found that alarmed me was how much we used to know and, as a society,
have now forgotten. It was only two generations ago that my ancestors
hit these shores. My family came from the poor of Ireland and you
can bet that Great-Grandma didn't go running to the doctor or the
drugstore when Great-Uncle Billy got a chest cold. She went to her
kitchen garden or the neighbor's kitchen garden or the neighborhood
crone and got what she needed there. Most of us don't have a kitchen
garden and wouldn't know what to do with it if we did. I'd like
to see that change. We should not be this helpless and hapless.
On our little patch of
clay-based bottom land, I have a large Aloe that gets the leaf gel
tapped regularly for kitchen burns. There's a Plantain patch under
the pond bench that is used to treat insect bites. The mints are
used for headaches and tummy gas. The catnip, growing in elevated
window boxes so the cats can't frolic it to death, is used for upset
stomachs and sleeplessness.
We harvest Calendula
heads to use for skin problems and sores. There's a really decorative
stand of Comfrey in the front yard that has done it's duty treating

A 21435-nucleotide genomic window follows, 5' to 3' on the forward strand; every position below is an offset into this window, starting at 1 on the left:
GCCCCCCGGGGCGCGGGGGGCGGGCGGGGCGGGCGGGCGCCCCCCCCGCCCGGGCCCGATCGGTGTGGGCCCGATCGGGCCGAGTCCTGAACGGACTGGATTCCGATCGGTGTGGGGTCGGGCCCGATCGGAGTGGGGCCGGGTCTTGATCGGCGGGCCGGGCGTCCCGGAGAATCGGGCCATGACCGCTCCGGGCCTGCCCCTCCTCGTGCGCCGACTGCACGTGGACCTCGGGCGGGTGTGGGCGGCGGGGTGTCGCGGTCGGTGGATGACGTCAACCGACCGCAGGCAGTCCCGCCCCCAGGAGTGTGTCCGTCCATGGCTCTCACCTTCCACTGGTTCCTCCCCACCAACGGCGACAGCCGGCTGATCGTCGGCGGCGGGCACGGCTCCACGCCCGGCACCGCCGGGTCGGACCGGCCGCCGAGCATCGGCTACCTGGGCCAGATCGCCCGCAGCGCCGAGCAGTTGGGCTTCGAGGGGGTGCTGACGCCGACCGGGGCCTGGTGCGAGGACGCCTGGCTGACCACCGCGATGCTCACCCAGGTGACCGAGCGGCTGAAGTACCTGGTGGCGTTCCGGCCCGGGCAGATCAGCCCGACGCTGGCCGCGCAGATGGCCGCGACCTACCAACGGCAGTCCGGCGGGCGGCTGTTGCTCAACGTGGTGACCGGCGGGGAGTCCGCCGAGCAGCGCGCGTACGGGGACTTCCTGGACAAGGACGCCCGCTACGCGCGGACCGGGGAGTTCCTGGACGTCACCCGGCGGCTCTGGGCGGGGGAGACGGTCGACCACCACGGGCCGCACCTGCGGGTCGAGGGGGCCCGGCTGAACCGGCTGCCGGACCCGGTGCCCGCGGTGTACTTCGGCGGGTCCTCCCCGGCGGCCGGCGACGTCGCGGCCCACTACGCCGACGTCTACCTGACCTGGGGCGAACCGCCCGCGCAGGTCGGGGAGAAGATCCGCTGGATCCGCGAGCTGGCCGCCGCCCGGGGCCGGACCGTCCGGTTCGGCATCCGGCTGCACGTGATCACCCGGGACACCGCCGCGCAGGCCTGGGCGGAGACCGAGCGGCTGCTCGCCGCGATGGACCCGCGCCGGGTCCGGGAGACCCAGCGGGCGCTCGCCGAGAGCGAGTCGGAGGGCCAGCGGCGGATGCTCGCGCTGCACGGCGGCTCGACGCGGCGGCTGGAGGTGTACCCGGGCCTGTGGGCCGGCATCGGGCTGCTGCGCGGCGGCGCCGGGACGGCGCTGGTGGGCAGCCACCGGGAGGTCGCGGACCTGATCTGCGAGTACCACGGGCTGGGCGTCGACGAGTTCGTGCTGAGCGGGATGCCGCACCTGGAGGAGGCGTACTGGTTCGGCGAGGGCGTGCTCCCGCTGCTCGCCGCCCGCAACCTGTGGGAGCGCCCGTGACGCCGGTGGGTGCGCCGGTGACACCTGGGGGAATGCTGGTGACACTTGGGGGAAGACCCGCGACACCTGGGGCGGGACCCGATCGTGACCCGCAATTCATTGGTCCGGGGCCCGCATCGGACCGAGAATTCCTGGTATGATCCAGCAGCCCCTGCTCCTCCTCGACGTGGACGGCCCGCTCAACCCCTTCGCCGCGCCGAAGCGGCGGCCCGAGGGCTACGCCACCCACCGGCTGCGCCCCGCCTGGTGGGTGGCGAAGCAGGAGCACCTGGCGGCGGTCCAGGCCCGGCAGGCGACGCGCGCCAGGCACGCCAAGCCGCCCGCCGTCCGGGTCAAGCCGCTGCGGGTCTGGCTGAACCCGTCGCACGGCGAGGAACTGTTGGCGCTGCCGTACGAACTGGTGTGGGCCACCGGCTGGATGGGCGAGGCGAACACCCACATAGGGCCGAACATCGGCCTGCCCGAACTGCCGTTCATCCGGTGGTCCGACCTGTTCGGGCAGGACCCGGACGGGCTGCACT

bruises and torn muscles. The different sages are used to disinfect
sores and cuts. (Lavender does this also.) A tea of meadowsweet
(in ground), willow (in pot), calendula (in raised planter) and
mint (in flower bed) is a very effective sunburn treatment. And
The point is, with a
little bit of land (or pots -- many of my herbs are grown in pots),
some good weather and a little dedication, you can directly utilize
nature's bounty without the shrink-wrapped middleman of over-the-counter
medications and First Aid treatments.
What's even better is
that what I make here is very often more immediately effective than
the OTC products. I think that's because everything is fresh, whole
and not loaded with an alphabet of preservatives. For the most part,
the medicines are put together when needed. For seasonal illnesses,
I'll make up the oils or tinctures ahead of time that are the bases
for the final forms so they'll be on the shelf, ready to be used,
when the need arises.
Not everybody needs to
make up everything. Everyone has specific health problems as well
as their fair share of the usual wear and tear from surviving in
this world of ours.
cabinet should have those aids available that are specfic to the
needs of the people in the household and only you are the one who
can say what they should be.
I focus on remedies that
I know we'll need. Several of us cook so there's always some kind
of burn remedy available. Some of us have skin problems so there
are different types of salves. Several of us are very physically
active and suffer from bruises, scratches and the occasional broken
bone. Our joints ache, our noses run and our heads hurt. I plan
for these. That, really, is the best you can do. When something
unfamiliar comes up, it's time to do some research.
This is the kind of mindset
that I'd like to encourage.